Unwrapping the importance of infrastructure for everyday life

Published: 18 Dec 2019

By: Sir John Armitt - Chairman

Portrait of Sir John Armitt

As we hurtle towards Christmas, infrastructure is perhaps not top of most people’s minds.

But without it, the holidays would be rather less enjoyable (raw turkey, anyone?) and those of us travelling wouldn’t be able to get to where we are supposed to be.

So this year, the National Infrastructure Commission is working with various companies and industry bodies to highlight some of the hidden heroes working across infrastructure on Christmas Day.

Every year, hundreds of people across energy, transport and water are on site during the time that most of us are usually off work.

Of course, they join an army of people in the health and social care sector, emergency services and many others which require staffing over Christmas. But traditionally, infrastructure workers have probably received less attention.

We wanted to draw together examples of people who will be helping ensure the rest of the country can celebrate and relax, by providing the vital services we all rely upon. The Commission hopes it will raise the profile of the various trades and professions that support the UK’s infrastructure – and encourage others to spare a thought for those heading out to work on 25 December.

There’s also a wider point. Recognising those who help keep the lights on, water flowing and transport moving underlines the importance of infrastructure to everyday life.

This includes a wide range of services that we typically only think about when they go wrong, or when natural events take them to breaking point.

We can take infrastructure for granted, but it is the backbone of Britain. Investing wisely in proper long term planning will support economic growth and boost quality of life for all regions of the UK.

The Commission exists to advise the government on precisely these matters, and as 2019 draws to a close, it’s worth reflecting that it’s been a year when the fragility of parts of our infrastructure have regularly hit the headlines – the damage to Toddbrook Reservoir; the Yorkshire floods; debates about future high speed rail provision.

None of these issues have easy answers, though in terms of strategic priorities, the Commission’s National Infrastructure Assessment published last summer is the right place for the new government to start.

So when I’m asked about my Christmas wish list, I reply that a National Infrastructure Strategy early in 2020 would be greatly appreciated – not just by me, or indeed our sector, but by present and future citizens of the UK, for many years to come.

While our new government puts what I hope are the finishing touches to such a strategy, I wish you a very happy Christmas, and all the best for 2020.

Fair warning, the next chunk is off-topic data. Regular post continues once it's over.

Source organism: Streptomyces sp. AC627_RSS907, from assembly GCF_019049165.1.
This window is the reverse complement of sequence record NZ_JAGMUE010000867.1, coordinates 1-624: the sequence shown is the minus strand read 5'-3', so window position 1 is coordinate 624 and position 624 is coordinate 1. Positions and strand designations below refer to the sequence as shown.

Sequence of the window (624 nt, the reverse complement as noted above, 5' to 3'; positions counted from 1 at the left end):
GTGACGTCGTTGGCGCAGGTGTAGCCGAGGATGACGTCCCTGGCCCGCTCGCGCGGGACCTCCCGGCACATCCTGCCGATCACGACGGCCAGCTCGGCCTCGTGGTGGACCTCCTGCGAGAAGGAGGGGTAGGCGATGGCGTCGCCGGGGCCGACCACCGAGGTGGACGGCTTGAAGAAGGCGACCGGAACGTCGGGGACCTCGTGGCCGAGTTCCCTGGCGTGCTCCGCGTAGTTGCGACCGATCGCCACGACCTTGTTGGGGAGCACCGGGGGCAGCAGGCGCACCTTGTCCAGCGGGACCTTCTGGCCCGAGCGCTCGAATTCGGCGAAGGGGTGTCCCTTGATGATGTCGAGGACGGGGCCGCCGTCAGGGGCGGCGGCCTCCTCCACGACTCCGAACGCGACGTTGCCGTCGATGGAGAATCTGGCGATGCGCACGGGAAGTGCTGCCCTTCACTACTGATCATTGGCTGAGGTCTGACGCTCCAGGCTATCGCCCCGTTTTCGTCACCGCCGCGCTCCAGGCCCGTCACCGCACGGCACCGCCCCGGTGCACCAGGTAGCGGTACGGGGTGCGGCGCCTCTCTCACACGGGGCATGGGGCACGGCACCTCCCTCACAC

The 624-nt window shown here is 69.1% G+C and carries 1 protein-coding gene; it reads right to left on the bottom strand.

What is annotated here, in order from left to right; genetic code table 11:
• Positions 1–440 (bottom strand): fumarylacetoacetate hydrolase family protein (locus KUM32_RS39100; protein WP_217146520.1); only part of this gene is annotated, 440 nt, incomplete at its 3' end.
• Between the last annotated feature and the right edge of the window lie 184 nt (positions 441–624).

Share this article


Recent Articles

We’re recruiting – Senior Policy Adviser (environment)
Floodplain near Wollaston

We’re recruiting – Senior Policy Adviser (environment)

We’re looking to recuit someone with a particular interest in water management to join our environment team and help develop policies that enables our infrastructure systems to better protect and enhance our natural environment and safeguard important natural resources in the face of climate change impacts. Based in our Leeds office, the successful candidate will...

23 Feb 2024 By
Letter to government on business models for net zero technologies

Letter to government on business models for net zero technologies

Commission Chair Sir John Armitt has written to government setting out the need to accelerate efforts to encourage private investment in the energy infrastructure pivotal to achieving net zero and energy security. In a letter to the Chancellor and the Secretary of State for Energy Security and Net Zero, Sir John highlights the importance of...

23 Feb 2024 By
Digital future for UK roads network focus of new Commission study
Graphic showing autonomous cars

Digital future for UK roads network focus of new Commission study

Harnessing the potential of digitally connected autonomous cars and commercial vehicles to increase road safety, tackle congestion and improve the accessibility of transport services will be the focus of a new National Infrastructure Commission study on connected and autonomous mobility (CAM). The government has today (12 February) published the terms of reference for the study,...

12 Feb 2024 By

Evidence_Icon_Turquoise Created with Sketch.

Explore data used in the Commission's research, and gain insights from across UK infrastructure

Join our team of professionals supporting the Commission to provide evidence based and forward thinking advice on infrastructure strategy.